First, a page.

Another lieutenant governor primary challenger, Ana Maria Archila, scheduled an almost immediate press conference and said he was a continuation of Albany corruption, “with politicians trading favors for the money of the wealthy and powerful.”

And Rep. Lee Zeldin, who GOP leaders’ are backing in their gubernatorial race, said what Hochul does goes to her leadership.

“Kathy Hochul should be calling on her lieutenant governor to resign,” Zeldin said at an afternoon news conference. “That would be leadership. But by the way, that should have happened already.”

Even Republican candidate for governor Harry Wilson, who has avoided direct attacks on Hochul, issued a statement blasting Hochul’s “enormous error in judgment that has contributed to the many challenges facing New Yorkers.”

Can Hochul get Benjamin off the ballot?

The options for Benjamin getting off the ballot and letting Hochul gain some distance don’t seem terribly promising.

Hochul will be on the ballot in June with Suozzi and New York City Public Advocate Jumaane Williams. Benjamin will be in a separate race against their lieutenant governor picks, former New York City Council member Reyna and activist Archila. The winners of these two contests will be on a ticket in November.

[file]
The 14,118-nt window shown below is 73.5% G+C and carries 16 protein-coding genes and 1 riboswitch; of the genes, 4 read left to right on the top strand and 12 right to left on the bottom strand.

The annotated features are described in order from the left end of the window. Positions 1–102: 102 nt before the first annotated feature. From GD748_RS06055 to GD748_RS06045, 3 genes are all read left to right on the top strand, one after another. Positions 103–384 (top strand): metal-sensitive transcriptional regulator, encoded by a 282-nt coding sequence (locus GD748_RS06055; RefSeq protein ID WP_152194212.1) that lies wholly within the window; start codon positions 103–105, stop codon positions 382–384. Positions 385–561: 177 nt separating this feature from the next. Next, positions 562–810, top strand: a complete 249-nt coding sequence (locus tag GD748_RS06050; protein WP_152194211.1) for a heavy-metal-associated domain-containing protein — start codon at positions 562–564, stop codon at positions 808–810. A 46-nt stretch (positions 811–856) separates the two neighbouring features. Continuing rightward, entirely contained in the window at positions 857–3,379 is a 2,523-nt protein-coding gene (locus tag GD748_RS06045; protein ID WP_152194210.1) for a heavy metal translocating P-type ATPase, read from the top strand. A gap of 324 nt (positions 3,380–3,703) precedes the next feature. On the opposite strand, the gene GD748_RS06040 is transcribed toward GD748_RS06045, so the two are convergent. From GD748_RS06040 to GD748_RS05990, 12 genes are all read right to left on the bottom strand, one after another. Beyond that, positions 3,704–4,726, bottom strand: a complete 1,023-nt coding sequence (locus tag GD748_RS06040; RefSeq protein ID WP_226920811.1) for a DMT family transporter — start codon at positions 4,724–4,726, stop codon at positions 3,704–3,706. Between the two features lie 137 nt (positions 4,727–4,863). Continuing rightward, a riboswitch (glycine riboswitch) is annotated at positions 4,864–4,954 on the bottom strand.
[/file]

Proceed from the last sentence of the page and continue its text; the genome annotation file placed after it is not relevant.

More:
So if Hochul wins the primary, she will likely have three options. And none of those appear to be the ability to swap Benjamin for another candidate before the primary.

She could form a November ticket with one of her opponent’s running mates, an idea which could be unpalatable for an official who has spent years arguing that it’s critical for a governor and lieutenant governor to show the public that they’re in lockstep. She could stick with Benjamin if he wins and hope the indictment won’t blow open the door for Republicans.

Or she could hope that Benjamin wins, then agrees he’ll find some way to get off the ticket — he could potentially be nominated for a down-ballot office — and let Hochul pick a new running-mate in July.

But having Benjamin on the ticket and encouraging voters to pick him with the understanding he could eventually bow out may be a difficult situation for Hochul.

Dealing with Benjamin as lieutenant governor

Those political complications are likely to be made even more of a mess by the sure-to-be incessant calls for Benjamin to resign.

After news of Benjamin’s arrest broke on Tuesday morning, it became obvious that every day he stuck around created political problems for the governor.